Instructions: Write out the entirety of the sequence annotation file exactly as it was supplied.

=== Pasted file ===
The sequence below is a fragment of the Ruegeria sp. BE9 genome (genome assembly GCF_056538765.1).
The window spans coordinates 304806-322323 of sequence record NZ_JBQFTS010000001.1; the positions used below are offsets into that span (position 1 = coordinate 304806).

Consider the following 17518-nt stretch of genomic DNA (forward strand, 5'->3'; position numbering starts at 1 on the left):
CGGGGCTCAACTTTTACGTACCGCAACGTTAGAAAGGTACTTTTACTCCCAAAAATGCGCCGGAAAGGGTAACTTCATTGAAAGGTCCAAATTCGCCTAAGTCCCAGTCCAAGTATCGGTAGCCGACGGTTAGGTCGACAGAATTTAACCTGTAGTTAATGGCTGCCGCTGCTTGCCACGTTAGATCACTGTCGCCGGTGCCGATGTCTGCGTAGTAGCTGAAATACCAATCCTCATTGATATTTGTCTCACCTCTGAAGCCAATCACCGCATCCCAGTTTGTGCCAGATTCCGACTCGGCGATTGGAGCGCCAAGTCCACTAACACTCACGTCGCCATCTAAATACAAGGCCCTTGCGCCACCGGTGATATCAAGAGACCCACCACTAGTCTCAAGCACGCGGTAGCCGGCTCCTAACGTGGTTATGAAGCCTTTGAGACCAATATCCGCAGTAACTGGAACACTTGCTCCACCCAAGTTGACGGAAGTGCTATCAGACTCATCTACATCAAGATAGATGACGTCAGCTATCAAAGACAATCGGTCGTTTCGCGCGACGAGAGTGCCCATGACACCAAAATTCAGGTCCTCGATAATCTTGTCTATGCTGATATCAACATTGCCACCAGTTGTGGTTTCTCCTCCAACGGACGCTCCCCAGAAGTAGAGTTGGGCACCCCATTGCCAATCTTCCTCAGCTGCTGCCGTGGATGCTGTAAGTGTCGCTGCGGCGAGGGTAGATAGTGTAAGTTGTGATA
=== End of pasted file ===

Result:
The sequence below is a fragment of the Ruegeria sp. BE9 genome (genome assembly GCF_056538765.1).
The window spans coordinates 304806-322323 of sequence record NZ_JBQFTS010000001.1; the positions used below are offsets into that span (position 1 = coordinate 304806).

Consider the following 17518-nt stretch of genomic DNA (forward strand, 5'->3'; position numbering starts at 1 on the left):
CGGGGCTCAACTTTTACGTACCGCAACGTTAGAAAGGTACTTTTACTCCCAAAAATGCGCCGGAAAGGGTAACTTCATTGAAAGGTCCAAATTCGCCTAAGTCCCAGTCCAAGTATCGGTAGCCGACGGTTAGGTCGACAGAATTTAACCTGTAGTTAATGGCTGCCGCTGCTTGCCACGTTAGATCACTGTCGCCGGTGCCGATGTCTGCGTAGTAGCTGAAATACCAATCCTCATTGATATTTGTCTCACCTCTGAAGCCAATCACCGCATCCCAGTTTGTGCCAGATTCCGACTCGGCGATTGGAGCGCCAAGTCCACTAACACTCACGTCGCCATCTAAATACAAGGCCCTTGCGCCACCGGTGATATCAAGAGACCCACCACTAGTCTCAAGCACGCGGTAGCCGGCTCCTAACGTGGTTATGAAGCCTTTGAGACCAATATCCGCAGTAACTGGAACACTTGCTCCACCCAAGTTGACGGAAGTGCTATCAGACTCATCTACATCAAGATAGATGACGTCAGCTATCAAAGACAATCGGTCGTTTCGCGCGACGAGAGTGCCCATGACACCAAAATTCAGGTCCTCGATAATCTTGTCTATGCTGATATCAACATTGCCACCAGTTGTGGTTTCTCCTCCAACGGACGCTCCCCAGAAGTAGAGTTGGGCACCCCATTGCCAATCTTCCTCAGCTGCTGCCGTGGATGCTGTAAGTGTCGCTGCGGCGAGGGTAGATAGTGTAAGTTGTGATA